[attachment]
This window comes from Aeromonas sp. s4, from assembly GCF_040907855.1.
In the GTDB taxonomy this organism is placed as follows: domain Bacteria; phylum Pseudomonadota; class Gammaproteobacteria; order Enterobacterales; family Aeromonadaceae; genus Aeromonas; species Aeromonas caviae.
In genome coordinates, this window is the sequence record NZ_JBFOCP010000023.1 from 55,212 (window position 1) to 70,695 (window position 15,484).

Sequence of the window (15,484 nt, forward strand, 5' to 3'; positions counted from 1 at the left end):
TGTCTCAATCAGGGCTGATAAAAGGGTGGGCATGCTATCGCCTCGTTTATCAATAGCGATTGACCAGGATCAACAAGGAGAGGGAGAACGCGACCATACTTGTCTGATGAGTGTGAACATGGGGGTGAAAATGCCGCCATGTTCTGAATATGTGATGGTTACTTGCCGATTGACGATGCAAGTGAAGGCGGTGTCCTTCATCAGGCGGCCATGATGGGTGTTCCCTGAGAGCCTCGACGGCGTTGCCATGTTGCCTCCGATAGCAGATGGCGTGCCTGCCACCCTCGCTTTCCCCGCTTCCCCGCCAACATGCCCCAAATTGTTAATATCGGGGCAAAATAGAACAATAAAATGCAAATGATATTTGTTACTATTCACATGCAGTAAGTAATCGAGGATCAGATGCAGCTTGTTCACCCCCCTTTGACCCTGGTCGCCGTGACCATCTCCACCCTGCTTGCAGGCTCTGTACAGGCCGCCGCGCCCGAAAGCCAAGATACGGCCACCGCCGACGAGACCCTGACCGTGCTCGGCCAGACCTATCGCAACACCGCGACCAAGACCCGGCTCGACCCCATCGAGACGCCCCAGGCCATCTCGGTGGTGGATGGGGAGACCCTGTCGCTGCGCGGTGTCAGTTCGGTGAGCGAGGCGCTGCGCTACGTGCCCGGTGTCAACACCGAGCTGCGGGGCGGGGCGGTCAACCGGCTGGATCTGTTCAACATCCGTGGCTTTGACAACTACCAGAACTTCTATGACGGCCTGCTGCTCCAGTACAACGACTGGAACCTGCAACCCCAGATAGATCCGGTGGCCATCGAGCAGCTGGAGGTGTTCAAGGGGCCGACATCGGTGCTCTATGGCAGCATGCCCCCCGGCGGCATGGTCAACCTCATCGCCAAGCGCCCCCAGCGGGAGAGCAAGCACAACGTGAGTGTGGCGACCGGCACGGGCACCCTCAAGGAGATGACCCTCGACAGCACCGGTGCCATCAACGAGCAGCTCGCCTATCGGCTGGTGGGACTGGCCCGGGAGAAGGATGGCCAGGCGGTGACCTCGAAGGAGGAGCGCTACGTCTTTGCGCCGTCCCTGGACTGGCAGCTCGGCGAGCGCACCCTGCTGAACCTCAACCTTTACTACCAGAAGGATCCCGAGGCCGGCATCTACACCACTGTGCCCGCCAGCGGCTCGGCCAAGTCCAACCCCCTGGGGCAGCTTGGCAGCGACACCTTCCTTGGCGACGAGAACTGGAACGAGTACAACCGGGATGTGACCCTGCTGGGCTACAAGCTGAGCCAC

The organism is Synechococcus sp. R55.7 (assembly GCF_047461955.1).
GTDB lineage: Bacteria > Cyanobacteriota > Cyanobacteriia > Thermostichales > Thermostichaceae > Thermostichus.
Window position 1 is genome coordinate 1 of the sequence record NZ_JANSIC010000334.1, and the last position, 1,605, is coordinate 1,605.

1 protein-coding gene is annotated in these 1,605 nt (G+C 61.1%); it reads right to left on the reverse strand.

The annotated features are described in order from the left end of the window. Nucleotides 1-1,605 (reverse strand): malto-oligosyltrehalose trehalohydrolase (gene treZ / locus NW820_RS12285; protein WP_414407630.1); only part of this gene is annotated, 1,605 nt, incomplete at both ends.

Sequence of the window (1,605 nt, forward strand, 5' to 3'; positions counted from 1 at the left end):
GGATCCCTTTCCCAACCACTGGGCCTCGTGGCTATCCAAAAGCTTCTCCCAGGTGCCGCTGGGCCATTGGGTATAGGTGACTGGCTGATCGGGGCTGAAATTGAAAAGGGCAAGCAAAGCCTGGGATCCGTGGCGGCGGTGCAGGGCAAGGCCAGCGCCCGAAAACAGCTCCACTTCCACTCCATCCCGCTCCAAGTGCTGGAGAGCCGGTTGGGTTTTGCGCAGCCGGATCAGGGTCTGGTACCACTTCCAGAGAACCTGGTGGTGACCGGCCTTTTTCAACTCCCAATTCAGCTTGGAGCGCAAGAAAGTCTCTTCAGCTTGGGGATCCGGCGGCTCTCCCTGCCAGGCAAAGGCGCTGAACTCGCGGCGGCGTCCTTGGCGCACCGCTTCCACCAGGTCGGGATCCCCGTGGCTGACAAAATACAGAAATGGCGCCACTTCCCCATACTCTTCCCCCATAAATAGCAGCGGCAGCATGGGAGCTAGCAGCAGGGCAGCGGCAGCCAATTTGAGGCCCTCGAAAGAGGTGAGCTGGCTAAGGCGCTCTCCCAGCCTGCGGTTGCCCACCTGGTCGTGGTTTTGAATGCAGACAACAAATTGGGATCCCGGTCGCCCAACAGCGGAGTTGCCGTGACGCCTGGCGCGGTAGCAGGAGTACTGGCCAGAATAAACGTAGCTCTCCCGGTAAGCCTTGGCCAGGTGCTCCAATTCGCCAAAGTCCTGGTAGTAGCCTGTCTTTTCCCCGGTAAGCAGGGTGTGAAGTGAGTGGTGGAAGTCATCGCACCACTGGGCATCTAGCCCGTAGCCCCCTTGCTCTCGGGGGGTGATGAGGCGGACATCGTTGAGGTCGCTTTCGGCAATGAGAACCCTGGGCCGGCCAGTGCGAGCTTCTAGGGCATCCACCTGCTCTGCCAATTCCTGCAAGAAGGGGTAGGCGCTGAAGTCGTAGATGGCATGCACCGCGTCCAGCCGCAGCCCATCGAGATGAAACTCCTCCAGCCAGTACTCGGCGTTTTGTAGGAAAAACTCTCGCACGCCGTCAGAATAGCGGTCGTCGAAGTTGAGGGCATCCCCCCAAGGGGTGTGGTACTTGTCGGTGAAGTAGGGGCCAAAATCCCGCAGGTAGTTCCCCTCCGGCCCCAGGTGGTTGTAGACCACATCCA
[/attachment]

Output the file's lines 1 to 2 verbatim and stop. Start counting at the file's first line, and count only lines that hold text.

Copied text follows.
This window comes from Aeromonas sp. s4, from assembly GCF_040907855.1.
In the GTDB taxonomy this organism is placed as follows: domain Bacteria; phylum Pseudomonadota; class Gammaproteobacteria; order Enterobacterales; family Aeromonadaceae; genus Aeromonas; species Aeromonas caviae.